1967 - Dendermonde
Thomas Bogaert studied Animation Film at the KASK in Ghent. Fascinated by movement, he paints in a rather cinematic way. One of his teachers, Raoul Servais, named Bogaert's work as “An example of meeting point between cinematography and painting; not as moving painting, but rather as a painted movement ”.
Movement is central in Bogaert's work. He registers this by means of an 8mm camera, often capturing simple scenes. Sometimes these moving images become part of the work, such as the films he made of a red cable car cabin. He projects these on different surfaces, all of which depicted a mountain landscape. The superimposed images are thus merged into one throbbing image and the fact that one of the two is stationary and the other is moving is not disturbing, since the mountain is itself an immobile object and the cable car logically moves through this mountain landscape.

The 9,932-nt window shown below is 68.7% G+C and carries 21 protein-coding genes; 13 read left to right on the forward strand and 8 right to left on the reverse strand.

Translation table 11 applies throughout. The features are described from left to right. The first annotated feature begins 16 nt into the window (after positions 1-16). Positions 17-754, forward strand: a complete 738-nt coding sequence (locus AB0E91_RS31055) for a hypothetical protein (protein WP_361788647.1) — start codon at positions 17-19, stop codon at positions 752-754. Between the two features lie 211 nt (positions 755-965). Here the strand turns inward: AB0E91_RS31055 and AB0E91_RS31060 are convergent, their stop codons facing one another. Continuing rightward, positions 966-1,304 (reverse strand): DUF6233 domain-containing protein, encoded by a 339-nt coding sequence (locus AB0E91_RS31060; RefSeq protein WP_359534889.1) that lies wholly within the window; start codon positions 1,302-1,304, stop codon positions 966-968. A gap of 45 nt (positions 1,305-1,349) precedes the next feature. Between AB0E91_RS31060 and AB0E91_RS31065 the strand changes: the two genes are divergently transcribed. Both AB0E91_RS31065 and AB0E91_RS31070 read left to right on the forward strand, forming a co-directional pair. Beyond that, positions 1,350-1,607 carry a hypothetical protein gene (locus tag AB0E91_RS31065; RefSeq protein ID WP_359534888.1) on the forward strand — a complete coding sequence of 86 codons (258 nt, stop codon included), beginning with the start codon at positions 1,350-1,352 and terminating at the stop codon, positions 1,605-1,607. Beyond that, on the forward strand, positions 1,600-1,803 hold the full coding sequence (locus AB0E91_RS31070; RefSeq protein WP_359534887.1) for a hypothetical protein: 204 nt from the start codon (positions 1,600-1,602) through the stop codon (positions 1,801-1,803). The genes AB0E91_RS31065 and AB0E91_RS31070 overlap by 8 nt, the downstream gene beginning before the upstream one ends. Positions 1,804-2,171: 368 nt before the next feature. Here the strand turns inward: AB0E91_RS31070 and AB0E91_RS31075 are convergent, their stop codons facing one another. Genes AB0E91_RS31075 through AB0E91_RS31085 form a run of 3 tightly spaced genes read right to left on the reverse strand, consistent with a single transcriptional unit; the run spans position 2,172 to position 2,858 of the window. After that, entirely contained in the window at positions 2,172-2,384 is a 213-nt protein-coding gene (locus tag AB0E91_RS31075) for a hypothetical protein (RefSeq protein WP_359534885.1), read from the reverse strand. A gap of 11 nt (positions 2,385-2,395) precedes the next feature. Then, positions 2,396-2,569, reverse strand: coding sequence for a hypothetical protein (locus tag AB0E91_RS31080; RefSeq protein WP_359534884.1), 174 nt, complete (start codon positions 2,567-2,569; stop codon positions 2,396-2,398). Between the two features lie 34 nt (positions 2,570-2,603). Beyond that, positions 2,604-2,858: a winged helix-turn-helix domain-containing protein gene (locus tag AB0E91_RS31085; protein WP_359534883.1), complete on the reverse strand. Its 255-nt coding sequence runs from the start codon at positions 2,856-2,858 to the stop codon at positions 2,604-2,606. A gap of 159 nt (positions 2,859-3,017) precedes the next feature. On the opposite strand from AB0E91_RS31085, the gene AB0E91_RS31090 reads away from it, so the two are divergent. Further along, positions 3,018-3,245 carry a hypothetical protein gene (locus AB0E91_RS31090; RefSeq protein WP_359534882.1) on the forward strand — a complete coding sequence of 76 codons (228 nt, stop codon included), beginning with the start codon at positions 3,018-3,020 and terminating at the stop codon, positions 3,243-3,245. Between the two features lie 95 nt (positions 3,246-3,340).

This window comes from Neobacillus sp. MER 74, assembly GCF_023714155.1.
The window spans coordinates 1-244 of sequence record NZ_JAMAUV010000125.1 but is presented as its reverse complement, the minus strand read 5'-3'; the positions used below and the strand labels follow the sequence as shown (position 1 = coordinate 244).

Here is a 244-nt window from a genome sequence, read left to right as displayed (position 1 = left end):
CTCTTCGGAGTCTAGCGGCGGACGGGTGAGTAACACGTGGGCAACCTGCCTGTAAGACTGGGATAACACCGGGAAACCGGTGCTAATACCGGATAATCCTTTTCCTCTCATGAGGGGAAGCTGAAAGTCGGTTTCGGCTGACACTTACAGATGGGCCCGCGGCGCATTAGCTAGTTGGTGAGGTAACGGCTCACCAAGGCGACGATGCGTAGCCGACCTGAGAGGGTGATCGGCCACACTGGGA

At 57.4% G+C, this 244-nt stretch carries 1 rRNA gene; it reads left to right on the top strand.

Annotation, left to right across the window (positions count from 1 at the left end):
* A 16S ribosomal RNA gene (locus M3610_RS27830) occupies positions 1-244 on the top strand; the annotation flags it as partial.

In most cases, however, images extracted from the films form the basis of the work.
These film stills often take on an almost abstract character due to the recorded movement they represent and possible enlargement of the images. Bogaert further processes them in various ways, by attaching them to a solid surface and then enamelling, varnishing or covering them with a layer of polyester. In this way, the images are turned into objects and more distance is created between image and viewer. This distance is further enhanced when Bogaert makes the original films with a super-8 camera with telephoto lens and emphasizes this by presenting the images in a circular shape.
Bogaert Thomas, On the Way to the Peak of Ecstacy, 2010.
Resin and filmstill on canvas, 72 x 33 x 23 cm.
Bogaert Thomas, The Jump, 2015.
Small neon, 60 x 80 cm.